Decision on Carleton bid for Dominion Chalmers delayed to end of October: donors stepping forward

Inside Dominion-Chalmers.

By Kelly Millar and Nathaniel Dove

As it considers a decision on a purchase, Carleton University has already received offers of major donations for the possible purchase of Dominion-Chalmers United Church as a performing arts hub.

The university is now expected to decide by the end of October whether to buy the century-old church at the corner of Cooper and O’Connor streets. The building would be used principally to showcase the talents of students enrolled in Carleton’s music program but would also continue hosting Ottawa Chamberfest, the TD Ottawa Jazz Festival and other high-profile concerts and cultural events.

Carleton’s interim president Alastair Summerlee said in an interview that the university has received offers of funding to help make the purchase should its board of governors vote to proceed with the purchase. “It will not be a direct cost to the institution and therefore will not affect the finances of the university in a negative way,” said Summerlee, sounding upbeat. 

Negotiations have been ongoing with Dominion-Chalmers since June, but Carleton has been contemplating a new performing arts space for some time, said Paul Théberge, assistant director of Carleton’s music program.

“For a number of years,” he said, former Carleton president Roseann O’Reilly Runte “had this project in the back of her mind to build a concert hall. That’s a costly affair to build something like that from scratch, but then the DC church came up … and one idea melted into another.”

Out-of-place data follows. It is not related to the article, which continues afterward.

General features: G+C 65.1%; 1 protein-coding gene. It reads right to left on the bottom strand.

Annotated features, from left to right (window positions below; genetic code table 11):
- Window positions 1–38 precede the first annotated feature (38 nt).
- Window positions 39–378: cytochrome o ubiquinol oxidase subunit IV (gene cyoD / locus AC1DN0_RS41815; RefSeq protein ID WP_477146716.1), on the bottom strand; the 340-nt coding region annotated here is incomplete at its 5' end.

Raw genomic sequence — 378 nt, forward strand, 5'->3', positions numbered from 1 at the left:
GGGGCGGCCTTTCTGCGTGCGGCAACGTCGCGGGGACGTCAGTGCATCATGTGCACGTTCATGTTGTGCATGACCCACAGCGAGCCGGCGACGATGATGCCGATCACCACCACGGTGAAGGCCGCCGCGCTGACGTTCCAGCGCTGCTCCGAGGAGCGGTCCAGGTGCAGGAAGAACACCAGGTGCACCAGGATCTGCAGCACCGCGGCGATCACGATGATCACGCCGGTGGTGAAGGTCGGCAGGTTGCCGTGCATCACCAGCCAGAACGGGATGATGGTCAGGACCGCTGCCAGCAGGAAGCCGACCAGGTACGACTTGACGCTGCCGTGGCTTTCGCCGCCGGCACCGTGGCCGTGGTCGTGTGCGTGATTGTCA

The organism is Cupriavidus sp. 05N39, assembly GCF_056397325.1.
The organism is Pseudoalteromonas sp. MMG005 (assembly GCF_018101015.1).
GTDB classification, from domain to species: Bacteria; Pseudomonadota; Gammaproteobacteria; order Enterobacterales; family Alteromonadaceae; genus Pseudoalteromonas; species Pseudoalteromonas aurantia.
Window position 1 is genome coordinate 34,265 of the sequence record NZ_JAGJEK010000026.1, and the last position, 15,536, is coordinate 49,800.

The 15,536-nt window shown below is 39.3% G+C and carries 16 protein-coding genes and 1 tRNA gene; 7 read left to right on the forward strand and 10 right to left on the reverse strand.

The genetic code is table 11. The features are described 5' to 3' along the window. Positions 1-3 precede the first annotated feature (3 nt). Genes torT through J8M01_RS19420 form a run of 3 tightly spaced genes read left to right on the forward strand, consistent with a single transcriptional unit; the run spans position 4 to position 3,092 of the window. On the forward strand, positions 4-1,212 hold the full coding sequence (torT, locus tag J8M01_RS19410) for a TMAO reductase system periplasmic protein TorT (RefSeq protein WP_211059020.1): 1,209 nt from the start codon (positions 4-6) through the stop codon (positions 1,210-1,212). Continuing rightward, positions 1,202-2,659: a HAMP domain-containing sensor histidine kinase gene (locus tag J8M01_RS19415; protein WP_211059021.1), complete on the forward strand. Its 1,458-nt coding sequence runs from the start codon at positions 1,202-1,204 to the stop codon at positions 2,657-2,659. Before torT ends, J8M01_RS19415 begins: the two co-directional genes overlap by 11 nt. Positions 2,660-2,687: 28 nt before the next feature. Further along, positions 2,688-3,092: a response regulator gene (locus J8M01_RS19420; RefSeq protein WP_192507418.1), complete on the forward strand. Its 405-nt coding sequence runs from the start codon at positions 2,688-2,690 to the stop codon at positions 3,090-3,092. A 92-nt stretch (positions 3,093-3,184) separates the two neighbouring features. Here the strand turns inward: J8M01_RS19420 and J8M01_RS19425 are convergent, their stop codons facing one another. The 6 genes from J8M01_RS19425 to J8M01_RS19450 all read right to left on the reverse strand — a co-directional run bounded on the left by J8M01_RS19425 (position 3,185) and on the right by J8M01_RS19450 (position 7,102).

In recent years, the church has bedevilled by financial strains and a dwindling congregation. “Fifty years ago we had over 2,000 members — today we have less than 200,” said Rev. James Murray. “It’s just getting beyond our means to carry a building this large.”

The proposed purchase is seen as a way to create a new facility for Carleton while preserving a prime performance venue for the broader community.

“Downtown Ottawa doesn’t need more condos, and though developers are very interested in this location, we think there’s a better purpose for it,” said Murray. “(Carleton) would open a lot more doors but also keep the vital life of the culture of this city going.”

The plan, said Murray, is to collaborate with those stakeholders who have already been using the facility. It’s expected that festival shows and other community events would continue – and there are hopes that the church’s religious role will be maintained, as well.

“We’re hoping to negotiate a lease in the building so that we would be able to continue to worship and do our ministry in a little corner of the space while (Carleton) takes on the building and expands,” said Murray.

The church is considered one of Ottawa’s best venues for live music, and there has been growing concern within the local performing arts community that the possible sale of the building to a developer would result in a major loss to the city’s cultural sector.

“It’s really all we’ve got… in terms of a high-level performance space,” said Julian Armour, artistic and executive director of Music and Beyond, one of the city’s two annual classical music festivals.

He said he believes it’s absolutely “essential” that the church remain available for the community, because many performance groups have “nowhere else to go.” He said Dominion-Chalmers is the only building in the capital region that serves as the right-sized concert hall for many kinds of unamplified performances.